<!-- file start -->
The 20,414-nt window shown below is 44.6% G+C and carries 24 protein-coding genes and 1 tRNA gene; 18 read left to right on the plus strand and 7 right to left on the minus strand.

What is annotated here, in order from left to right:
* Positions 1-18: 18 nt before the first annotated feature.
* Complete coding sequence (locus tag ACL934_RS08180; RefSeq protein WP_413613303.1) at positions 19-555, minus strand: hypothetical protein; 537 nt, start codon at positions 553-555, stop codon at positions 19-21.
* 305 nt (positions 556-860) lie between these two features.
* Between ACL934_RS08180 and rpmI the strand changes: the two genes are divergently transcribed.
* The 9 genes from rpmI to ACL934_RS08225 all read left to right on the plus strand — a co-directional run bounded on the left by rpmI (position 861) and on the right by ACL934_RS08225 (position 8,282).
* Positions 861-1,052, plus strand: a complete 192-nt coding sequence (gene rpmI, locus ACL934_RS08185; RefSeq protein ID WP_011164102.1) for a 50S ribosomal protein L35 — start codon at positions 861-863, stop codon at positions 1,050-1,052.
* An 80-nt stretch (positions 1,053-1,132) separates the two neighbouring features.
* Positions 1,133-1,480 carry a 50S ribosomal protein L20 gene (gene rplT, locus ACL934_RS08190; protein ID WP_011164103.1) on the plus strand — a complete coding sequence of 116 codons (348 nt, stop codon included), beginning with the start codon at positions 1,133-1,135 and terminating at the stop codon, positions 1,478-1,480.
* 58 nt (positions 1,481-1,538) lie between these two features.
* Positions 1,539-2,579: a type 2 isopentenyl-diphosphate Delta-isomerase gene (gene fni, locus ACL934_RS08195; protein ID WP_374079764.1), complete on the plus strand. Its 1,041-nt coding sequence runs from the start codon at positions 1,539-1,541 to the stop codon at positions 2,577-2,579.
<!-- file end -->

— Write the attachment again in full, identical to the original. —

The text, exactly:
The 20,414-nt window shown below is 44.6% G+C and carries 24 protein-coding genes and 1 tRNA gene; 18 read left to right on the plus strand and 7 right to left on the minus strand.

What is annotated here, in order from left to right:
* Positions 1-18: 18 nt before the first annotated feature.
* Complete coding sequence (locus tag ACL934_RS08180; RefSeq protein WP_413613303.1) at positions 19-555, minus strand: hypothetical protein; 537 nt, start codon at positions 553-555, stop codon at positions 19-21.
* 305 nt (positions 556-860) lie between these two features.
* Between ACL934_RS08180 and rpmI the strand changes: the two genes are divergently transcribed.
* The 9 genes from rpmI to ACL934_RS08225 all read left to right on the plus strand — a co-directional run bounded on the left by rpmI (position 861) and on the right by ACL934_RS08225 (position 8,282).
* Positions 861-1,052, plus strand: a complete 192-nt coding sequence (gene rpmI, locus ACL934_RS08185; RefSeq protein ID WP_011164102.1) for a 50S ribosomal protein L35 — start codon at positions 861-863, stop codon at positions 1,050-1,052.
* An 80-nt stretch (positions 1,053-1,132) separates the two neighbouring features.
* Positions 1,133-1,480 carry a 50S ribosomal protein L20 gene (gene rplT, locus ACL934_RS08190; protein ID WP_011164103.1) on the plus strand — a complete coding sequence of 116 codons (348 nt, stop codon included), beginning with the start codon at positions 1,133-1,135 and terminating at the stop codon, positions 1,478-1,480.
* 58 nt (positions 1,481-1,538) lie between these two features.
* Positions 1,539-2,579: a type 2 isopentenyl-diphosphate Delta-isomerase gene (gene fni, locus ACL934_RS08195; protein ID WP_374079764.1), complete on the plus strand. Its 1,041-nt coding sequence runs from the start codon at positions 1,539-1,541 to the stop codon at positions 2,577-2,579.